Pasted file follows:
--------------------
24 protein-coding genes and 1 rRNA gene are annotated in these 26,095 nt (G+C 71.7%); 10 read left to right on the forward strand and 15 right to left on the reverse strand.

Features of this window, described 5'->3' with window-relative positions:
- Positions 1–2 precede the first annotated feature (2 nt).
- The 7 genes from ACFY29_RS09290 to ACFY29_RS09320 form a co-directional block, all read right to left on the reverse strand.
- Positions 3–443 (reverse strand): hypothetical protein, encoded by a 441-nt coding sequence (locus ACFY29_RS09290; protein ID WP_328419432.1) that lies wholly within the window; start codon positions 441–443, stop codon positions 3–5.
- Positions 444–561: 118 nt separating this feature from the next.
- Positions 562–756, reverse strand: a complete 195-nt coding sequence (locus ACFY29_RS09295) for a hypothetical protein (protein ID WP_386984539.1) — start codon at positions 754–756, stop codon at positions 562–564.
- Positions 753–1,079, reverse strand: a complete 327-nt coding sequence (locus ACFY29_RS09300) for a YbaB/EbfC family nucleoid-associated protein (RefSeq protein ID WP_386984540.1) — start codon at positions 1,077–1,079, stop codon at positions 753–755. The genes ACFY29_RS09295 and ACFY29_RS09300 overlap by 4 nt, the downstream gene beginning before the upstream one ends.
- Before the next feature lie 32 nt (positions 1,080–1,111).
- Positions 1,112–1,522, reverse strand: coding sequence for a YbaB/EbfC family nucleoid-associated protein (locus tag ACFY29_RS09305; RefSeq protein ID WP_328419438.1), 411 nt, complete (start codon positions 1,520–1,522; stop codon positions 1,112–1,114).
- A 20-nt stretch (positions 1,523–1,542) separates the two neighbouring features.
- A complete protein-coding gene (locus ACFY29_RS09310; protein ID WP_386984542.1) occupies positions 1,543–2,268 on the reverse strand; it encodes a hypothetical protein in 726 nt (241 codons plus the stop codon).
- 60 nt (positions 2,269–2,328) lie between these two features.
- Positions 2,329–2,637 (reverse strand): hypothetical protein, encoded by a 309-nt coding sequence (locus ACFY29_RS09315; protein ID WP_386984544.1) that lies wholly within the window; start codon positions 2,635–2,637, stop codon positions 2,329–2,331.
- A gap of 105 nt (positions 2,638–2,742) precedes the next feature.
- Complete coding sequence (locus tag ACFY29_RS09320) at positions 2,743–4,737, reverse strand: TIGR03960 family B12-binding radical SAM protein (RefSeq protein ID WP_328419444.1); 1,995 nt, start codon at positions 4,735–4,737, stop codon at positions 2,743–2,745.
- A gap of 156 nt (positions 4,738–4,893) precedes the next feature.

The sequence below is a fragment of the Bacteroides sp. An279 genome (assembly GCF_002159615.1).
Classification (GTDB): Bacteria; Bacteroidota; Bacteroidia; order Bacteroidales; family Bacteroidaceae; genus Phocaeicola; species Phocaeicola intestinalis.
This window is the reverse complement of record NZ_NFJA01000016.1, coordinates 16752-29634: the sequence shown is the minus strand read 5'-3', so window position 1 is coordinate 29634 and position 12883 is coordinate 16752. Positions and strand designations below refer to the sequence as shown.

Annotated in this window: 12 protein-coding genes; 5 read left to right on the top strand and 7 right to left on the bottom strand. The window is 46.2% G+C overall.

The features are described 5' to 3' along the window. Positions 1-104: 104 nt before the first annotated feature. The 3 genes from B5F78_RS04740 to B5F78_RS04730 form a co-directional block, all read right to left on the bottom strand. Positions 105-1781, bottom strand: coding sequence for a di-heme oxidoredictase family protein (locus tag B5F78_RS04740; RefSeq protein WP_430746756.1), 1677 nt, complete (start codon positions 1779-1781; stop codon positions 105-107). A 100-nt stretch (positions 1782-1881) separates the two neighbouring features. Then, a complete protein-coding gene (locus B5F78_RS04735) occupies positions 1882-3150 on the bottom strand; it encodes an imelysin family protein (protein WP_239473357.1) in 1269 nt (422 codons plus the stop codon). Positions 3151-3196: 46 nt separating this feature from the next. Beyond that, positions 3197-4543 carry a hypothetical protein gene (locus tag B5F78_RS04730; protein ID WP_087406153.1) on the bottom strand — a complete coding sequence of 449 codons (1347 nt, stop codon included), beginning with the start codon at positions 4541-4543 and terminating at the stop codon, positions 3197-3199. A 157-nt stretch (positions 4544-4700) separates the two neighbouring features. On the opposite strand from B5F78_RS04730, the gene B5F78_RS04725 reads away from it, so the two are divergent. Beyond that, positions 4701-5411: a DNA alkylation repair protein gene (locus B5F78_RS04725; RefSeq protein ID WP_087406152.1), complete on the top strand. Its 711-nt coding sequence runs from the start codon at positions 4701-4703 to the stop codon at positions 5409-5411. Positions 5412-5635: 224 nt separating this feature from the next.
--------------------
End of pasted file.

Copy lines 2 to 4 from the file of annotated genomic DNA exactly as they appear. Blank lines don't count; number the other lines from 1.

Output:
Features of this window, described 5'->3' with window-relative positions:
- Positions 1–2 precede the first annotated feature (2 nt).
- The 7 genes from ACFY29_RS09290 to ACFY29_RS09320 form a co-directional block, all read right to left on the reverse strand.